Working towards greater community control over land, forests and natural resources

Low rubber revenues in Luang Namtha hurting local farmers

Vientiane Times, Sept 7, 2012.

Luang Namtha provincial authorities are tackling the issue of falling rubber prices after growers have been hit by consistently low prices for several months this year. A decline in the rubber price on the world market and an oversupply of raw rubber in Luang Namtha has seen traders offering considerably lower prices than usual, according to the provincial Industry and Commerce Department.

Rubber prices in Luang Namtha province have declined in recent months, putting pressure on local farmers who are now committed to the crop. Raw rubber prices in the province began to drop in the middle of this year. Officials are concerned they will fall further if management measures are not put in place, the head of the domestic trade section Mr Sawaeng Sivilay told Vientiane Times yesterday.

Currently, raw rubber is fetching between 6-7 yuan (7,500 kip to 8,800 kip) per kilogramme, while normally prices are between 14-15 yuan (17,600 kip to18,900 kip), he said. Raw rubber prices have declined in the past but stabilised at 8-9 yuan (11,000 kip to 11,300 kip), Mr Sawaeng said. The current prices are the lowest in the history of rubber sales from Luang Namtha to China which began in 2008.

According to Mr Sawaeng, the provincial governor is working with his district counterparts and local authorities to set up farming cooperative groups to improve production and achieve economies of scale. The increased bargaining power is expected to allow the groups to command higher prices for their produce. Up until now, farmers have sold their rubber individually, putting them in a weak bargaining position and allowing unscrupulous traders to take advantage of them.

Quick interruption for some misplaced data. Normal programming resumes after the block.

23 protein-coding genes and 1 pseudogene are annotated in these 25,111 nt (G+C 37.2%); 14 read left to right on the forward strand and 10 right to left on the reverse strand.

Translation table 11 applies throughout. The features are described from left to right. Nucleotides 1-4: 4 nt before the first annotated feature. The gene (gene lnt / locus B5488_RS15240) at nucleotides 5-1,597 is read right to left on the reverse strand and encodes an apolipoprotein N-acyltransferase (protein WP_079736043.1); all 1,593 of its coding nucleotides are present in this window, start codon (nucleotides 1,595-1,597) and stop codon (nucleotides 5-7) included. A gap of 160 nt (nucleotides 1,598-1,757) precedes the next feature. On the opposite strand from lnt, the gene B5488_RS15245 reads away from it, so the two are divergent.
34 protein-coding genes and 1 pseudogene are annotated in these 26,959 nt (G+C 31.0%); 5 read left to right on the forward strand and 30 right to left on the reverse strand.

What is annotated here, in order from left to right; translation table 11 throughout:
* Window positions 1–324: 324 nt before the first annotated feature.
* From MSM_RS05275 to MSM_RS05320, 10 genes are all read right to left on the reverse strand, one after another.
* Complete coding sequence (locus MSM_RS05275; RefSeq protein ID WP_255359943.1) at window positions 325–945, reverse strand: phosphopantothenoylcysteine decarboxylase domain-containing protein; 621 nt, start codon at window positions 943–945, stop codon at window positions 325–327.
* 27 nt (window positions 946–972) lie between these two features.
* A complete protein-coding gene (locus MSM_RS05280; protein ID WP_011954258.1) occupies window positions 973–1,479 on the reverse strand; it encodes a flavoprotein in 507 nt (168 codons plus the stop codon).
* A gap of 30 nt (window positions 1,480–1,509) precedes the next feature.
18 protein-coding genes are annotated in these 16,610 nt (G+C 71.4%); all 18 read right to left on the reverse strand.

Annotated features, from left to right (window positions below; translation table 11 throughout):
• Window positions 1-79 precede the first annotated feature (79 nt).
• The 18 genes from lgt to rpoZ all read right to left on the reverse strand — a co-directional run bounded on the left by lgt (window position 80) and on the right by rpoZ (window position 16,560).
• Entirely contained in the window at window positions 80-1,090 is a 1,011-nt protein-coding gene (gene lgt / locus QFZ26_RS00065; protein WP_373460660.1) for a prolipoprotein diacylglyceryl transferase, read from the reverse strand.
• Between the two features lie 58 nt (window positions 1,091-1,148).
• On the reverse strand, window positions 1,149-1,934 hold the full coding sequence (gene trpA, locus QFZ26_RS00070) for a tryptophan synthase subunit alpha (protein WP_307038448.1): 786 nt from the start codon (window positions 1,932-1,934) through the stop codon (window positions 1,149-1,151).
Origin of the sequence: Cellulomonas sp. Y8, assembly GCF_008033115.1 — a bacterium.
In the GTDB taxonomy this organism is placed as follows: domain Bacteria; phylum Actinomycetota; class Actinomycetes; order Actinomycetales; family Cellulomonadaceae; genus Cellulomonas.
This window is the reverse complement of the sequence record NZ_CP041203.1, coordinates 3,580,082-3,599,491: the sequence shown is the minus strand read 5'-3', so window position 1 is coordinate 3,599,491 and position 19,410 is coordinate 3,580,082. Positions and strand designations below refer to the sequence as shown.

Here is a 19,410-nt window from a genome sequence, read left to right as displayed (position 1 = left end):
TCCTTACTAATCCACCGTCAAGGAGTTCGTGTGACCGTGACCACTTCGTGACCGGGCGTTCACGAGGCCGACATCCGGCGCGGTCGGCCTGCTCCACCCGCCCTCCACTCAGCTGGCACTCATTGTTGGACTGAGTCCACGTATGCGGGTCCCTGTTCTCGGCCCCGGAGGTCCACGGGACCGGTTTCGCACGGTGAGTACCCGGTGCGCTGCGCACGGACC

“We have also organised a technical unit to inspect rubber trading in the province and monitor rubber prices in the region and the world to help growers and stop traders taking advantage of them,” Mr Sawaeng said. Luang Namtha farmers who have mature rubber plantations which are being tapped have made money when prices have been good, but if prices remain consistently low the number of new farmers entering the business is likely to decline.

With rubber prices dictated by supply and demand, there are concerns about what will happen when more latex is tapped as more plantations start to mature. At present, only 10-20 percent of rubber trees in the province are being tapped, and Mr Saweng believes that as more and more trees mature over the next few years prices will decline. The provincial authorities banned the granting of any more land concessions for rubber a few years ago but local farmers are still permitted to expand plantations on their own land.

The province already has about 31,000 hectares of rubber trees, much of which is owned by overseas investors. Currently the sale of raw rubber to China brings around US$3 million in revenue to the province, according to an agriculture section report. So far this year, the province has exported about 1,700 tonnes of dry rubber and more than 500 tonnes of lump rubber to China. Those figures are expected to increase next year.

There are now more than 300,000 hectares of rubber plantations nationwide, the majority of which are large estates owned by foreign investment firms. The government believes these kinds of industrial tree plantations will help Laos to fulfil its socio-economic development plan but it is not yet clear what long term impacts they will have on local communities or the environment.

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